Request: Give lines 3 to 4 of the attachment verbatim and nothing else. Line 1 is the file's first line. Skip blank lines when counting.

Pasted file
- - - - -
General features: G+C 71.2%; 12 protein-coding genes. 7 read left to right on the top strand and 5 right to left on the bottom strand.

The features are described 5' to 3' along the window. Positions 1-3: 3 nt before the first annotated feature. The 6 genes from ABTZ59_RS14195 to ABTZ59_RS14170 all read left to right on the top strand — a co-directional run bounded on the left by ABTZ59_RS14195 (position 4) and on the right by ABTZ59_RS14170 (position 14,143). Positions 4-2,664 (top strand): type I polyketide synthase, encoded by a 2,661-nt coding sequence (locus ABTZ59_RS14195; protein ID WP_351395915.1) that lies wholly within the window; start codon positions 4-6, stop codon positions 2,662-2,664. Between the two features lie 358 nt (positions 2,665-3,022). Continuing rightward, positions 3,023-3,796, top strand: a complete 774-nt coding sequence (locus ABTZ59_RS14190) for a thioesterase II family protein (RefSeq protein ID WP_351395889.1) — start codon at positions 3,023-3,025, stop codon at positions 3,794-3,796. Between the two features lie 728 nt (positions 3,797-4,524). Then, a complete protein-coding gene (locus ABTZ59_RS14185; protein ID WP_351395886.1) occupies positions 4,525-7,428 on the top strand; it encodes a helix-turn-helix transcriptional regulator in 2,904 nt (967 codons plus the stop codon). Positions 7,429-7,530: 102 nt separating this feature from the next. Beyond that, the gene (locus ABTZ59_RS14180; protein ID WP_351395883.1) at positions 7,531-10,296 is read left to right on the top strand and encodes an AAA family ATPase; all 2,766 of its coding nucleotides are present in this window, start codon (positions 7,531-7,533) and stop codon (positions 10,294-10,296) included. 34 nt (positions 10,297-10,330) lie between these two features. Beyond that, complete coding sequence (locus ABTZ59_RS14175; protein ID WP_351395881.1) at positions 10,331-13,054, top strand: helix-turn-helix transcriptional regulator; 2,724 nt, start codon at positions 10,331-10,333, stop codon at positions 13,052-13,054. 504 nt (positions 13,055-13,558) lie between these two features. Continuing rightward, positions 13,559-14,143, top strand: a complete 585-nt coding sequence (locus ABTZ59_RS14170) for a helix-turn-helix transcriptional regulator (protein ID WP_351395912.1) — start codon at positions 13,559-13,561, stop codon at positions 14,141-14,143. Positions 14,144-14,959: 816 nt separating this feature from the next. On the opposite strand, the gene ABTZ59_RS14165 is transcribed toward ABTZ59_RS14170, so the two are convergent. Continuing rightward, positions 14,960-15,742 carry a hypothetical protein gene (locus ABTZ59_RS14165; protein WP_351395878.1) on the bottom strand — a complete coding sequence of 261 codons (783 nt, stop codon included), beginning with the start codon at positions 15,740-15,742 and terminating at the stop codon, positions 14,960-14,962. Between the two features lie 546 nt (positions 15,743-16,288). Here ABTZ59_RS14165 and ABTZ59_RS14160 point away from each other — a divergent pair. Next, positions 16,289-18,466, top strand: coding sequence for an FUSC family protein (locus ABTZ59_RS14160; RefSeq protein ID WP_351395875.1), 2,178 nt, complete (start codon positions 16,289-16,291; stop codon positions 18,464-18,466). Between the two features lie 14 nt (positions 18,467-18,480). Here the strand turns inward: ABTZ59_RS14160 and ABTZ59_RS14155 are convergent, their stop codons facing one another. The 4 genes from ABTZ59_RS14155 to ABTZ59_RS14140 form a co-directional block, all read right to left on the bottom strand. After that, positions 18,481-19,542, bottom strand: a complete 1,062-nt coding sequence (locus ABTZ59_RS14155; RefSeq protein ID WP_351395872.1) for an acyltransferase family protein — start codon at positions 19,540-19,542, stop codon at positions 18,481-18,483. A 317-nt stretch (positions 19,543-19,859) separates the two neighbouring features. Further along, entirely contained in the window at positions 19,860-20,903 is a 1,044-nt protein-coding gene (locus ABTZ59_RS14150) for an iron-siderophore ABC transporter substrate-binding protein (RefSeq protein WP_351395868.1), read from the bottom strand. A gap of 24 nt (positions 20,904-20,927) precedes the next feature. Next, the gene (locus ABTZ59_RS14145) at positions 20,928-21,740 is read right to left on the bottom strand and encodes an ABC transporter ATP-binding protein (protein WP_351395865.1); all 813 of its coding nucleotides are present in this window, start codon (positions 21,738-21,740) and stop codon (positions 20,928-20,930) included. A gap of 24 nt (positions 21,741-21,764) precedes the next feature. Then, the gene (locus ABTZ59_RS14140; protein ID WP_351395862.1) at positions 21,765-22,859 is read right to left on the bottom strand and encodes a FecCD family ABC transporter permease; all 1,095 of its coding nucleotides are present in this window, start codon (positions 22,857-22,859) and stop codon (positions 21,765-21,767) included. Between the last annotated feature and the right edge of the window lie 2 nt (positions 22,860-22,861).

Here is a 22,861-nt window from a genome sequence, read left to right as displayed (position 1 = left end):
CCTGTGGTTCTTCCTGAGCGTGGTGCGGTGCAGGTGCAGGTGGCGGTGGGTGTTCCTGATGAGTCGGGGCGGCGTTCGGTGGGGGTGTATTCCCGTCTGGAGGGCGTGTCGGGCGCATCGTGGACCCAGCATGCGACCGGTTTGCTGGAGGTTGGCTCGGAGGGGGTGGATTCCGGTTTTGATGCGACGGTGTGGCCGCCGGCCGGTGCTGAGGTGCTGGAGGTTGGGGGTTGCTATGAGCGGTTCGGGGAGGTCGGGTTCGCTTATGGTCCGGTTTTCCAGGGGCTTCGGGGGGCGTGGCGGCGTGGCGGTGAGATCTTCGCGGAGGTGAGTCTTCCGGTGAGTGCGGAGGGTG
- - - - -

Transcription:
Here is a 22,861-nt window from a genome sequence, read left to right as displayed (position 1 = left end):
CCTGTGGTTCTTCCTGAGCGTGGTGCGGTGCAGGTGCAGGTGGCGGTGGGTGTTCCTGATGAGTCGGGGCGGCGTTCGGTGGGGGTGTATTCCCGTCTGGAGGGCGTGTCGGGCGCATCGTGGACCCAGCATGCGACCGGTTTGCTGGAGGTTGGCTCGGAGGGGGTGGATTCCGGTTTTGATGCGACGGTGTGGCCGCCGGCCGGTGCTGAGGTGCTGGAGGTTGGGGGTTGCTATGAGCGGTTCGGGGAGGTCGGGTTCGCTTATGGTCCGGTTTTCCAGGGGCTTCGGGGGGCGTGGCGGCGTGGCGGTGAGATCTTCGCGGAGGTGAGTCTTCCGGTGAGTGCGGAGGGTG